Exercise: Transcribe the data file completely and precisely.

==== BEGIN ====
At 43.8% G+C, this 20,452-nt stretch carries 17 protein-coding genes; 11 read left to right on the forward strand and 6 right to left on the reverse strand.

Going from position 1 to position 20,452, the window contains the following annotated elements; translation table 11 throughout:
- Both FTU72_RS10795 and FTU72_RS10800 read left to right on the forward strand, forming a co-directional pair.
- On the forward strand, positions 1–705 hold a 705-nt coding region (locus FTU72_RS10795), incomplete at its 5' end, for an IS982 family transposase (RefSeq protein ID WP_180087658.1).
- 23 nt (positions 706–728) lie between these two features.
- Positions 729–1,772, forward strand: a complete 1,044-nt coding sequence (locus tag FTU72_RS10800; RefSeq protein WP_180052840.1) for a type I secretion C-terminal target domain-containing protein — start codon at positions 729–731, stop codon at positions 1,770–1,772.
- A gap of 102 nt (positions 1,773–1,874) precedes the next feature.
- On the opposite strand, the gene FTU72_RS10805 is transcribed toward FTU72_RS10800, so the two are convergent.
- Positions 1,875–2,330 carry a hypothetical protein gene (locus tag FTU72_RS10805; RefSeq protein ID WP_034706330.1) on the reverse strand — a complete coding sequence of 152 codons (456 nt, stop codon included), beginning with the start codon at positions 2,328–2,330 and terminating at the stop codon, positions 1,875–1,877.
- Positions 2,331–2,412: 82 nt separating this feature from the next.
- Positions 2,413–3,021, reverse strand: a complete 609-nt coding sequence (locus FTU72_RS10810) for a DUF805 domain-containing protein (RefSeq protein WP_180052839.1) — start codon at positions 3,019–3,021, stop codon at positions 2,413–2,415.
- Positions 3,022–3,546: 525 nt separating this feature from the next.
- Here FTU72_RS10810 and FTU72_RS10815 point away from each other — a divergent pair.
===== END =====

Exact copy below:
At 43.8% G+C, this 20,452-nt stretch carries 17 protein-coding genes; 11 read left to right on the forward strand and 6 right to left on the reverse strand.

Going from position 1 to position 20,452, the window contains the following annotated elements; translation table 11 throughout:
- Both FTU72_RS10795 and FTU72_RS10800 read left to right on the forward strand, forming a co-directional pair.
- On the forward strand, positions 1–705 hold a 705-nt coding region (locus FTU72_RS10795), incomplete at its 5' end, for an IS982 family transposase (RefSeq protein ID WP_180087658.1).
- 23 nt (positions 706–728) lie between these two features.
- Positions 729–1,772, forward strand: a complete 1,044-nt coding sequence (locus tag FTU72_RS10800; RefSeq protein WP_180052840.1) for a type I secretion C-terminal target domain-containing protein — start codon at positions 729–731, stop codon at positions 1,770–1,772.
- A gap of 102 nt (positions 1,773–1,874) precedes the next feature.
- On the opposite strand, the gene FTU72_RS10805 is transcribed toward FTU72_RS10800, so the two are convergent.
- Positions 1,875–2,330 carry a hypothetical protein gene (locus tag FTU72_RS10805; RefSeq protein ID WP_034706330.1) on the reverse strand — a complete coding sequence of 152 codons (456 nt, stop codon included), beginning with the start codon at positions 2,328–2,330 and terminating at the stop codon, positions 1,875–1,877.
- Positions 2,331–2,412: 82 nt separating this feature from the next.
- Positions 2,413–3,021, reverse strand: a complete 609-nt coding sequence (locus FTU72_RS10810) for a DUF805 domain-containing protein (RefSeq protein WP_180052839.1) — start codon at positions 3,019–3,021, stop codon at positions 2,413–2,415.
- Positions 3,022–3,546: 525 nt separating this feature from the next.
- Here FTU72_RS10810 and FTU72_RS10815 point away from each other — a divergent pair.